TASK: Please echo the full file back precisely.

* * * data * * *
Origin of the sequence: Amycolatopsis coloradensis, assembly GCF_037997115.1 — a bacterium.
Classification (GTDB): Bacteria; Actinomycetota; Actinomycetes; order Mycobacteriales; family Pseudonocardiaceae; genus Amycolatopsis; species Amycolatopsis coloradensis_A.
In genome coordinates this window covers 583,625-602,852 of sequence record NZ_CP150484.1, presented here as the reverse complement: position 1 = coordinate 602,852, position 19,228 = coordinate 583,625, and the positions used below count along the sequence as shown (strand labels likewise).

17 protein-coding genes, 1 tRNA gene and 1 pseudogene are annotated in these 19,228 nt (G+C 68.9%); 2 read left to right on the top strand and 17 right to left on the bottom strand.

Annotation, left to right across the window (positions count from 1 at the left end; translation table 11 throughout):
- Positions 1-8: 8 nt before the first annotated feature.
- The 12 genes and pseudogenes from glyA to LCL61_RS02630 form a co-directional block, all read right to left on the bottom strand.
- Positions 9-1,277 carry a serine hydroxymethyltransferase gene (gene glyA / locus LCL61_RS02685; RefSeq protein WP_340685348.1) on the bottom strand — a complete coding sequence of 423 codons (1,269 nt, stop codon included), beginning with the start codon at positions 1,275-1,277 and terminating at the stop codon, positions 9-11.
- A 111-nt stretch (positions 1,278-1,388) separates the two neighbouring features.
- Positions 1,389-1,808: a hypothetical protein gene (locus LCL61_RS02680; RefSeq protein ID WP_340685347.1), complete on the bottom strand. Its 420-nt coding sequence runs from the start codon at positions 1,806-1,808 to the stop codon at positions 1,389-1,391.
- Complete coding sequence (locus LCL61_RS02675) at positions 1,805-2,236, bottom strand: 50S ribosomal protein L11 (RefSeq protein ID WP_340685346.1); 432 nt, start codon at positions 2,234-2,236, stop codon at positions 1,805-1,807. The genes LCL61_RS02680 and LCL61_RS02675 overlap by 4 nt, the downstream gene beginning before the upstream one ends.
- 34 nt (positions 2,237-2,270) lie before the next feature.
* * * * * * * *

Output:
Origin of the sequence: Amycolatopsis coloradensis, assembly GCF_037997115.1 — a bacterium.
Classification (GTDB): Bacteria; Actinomycetota; Actinomycetes; order Mycobacteriales; family Pseudonocardiaceae; genus Amycolatopsis; species Amycolatopsis coloradensis_A.
In genome coordinates this window covers 583,625-602,852 of sequence record NZ_CP150484.1, presented here as the reverse complement: position 1 = coordinate 602,852, position 19,228 = coordinate 583,625, and the positions used below count along the sequence as shown (strand labels likewise).

17 protein-coding genes, 1 tRNA gene and 1 pseudogene are annotated in these 19,228 nt (G+C 68.9%); 2 read left to right on the top strand and 17 right to left on the bottom strand.

Annotation, left to right across the window (positions count from 1 at the left end; translation table 11 throughout):
- Positions 1-8: 8 nt before the first annotated feature.
- The 12 genes and pseudogenes from glyA to LCL61_RS02630 form a co-directional block, all read right to left on the bottom strand.
- Positions 9-1,277 carry a serine hydroxymethyltransferase gene (gene glyA / locus LCL61_RS02685; RefSeq protein WP_340685348.1) on the bottom strand — a complete coding sequence of 423 codons (1,269 nt, stop codon included), beginning with the start codon at positions 1,275-1,277 and terminating at the stop codon, positions 9-11.
- A 111-nt stretch (positions 1,278-1,388) separates the two neighbouring features.
- Positions 1,389-1,808: a hypothetical protein gene (locus LCL61_RS02680; RefSeq protein ID WP_340685347.1), complete on the bottom strand. Its 420-nt coding sequence runs from the start codon at positions 1,806-1,808 to the stop codon at positions 1,389-1,391.
- Complete coding sequence (locus LCL61_RS02675) at positions 1,805-2,236, bottom strand: 50S ribosomal protein L11 (RefSeq protein ID WP_340685346.1); 432 nt, start codon at positions 2,234-2,236, stop codon at positions 1,805-1,807. The genes LCL61_RS02680 and LCL61_RS02675 overlap by 4 nt, the downstream gene beginning before the upstream one ends.
- 34 nt (positions 2,237-2,270) lie before the next feature.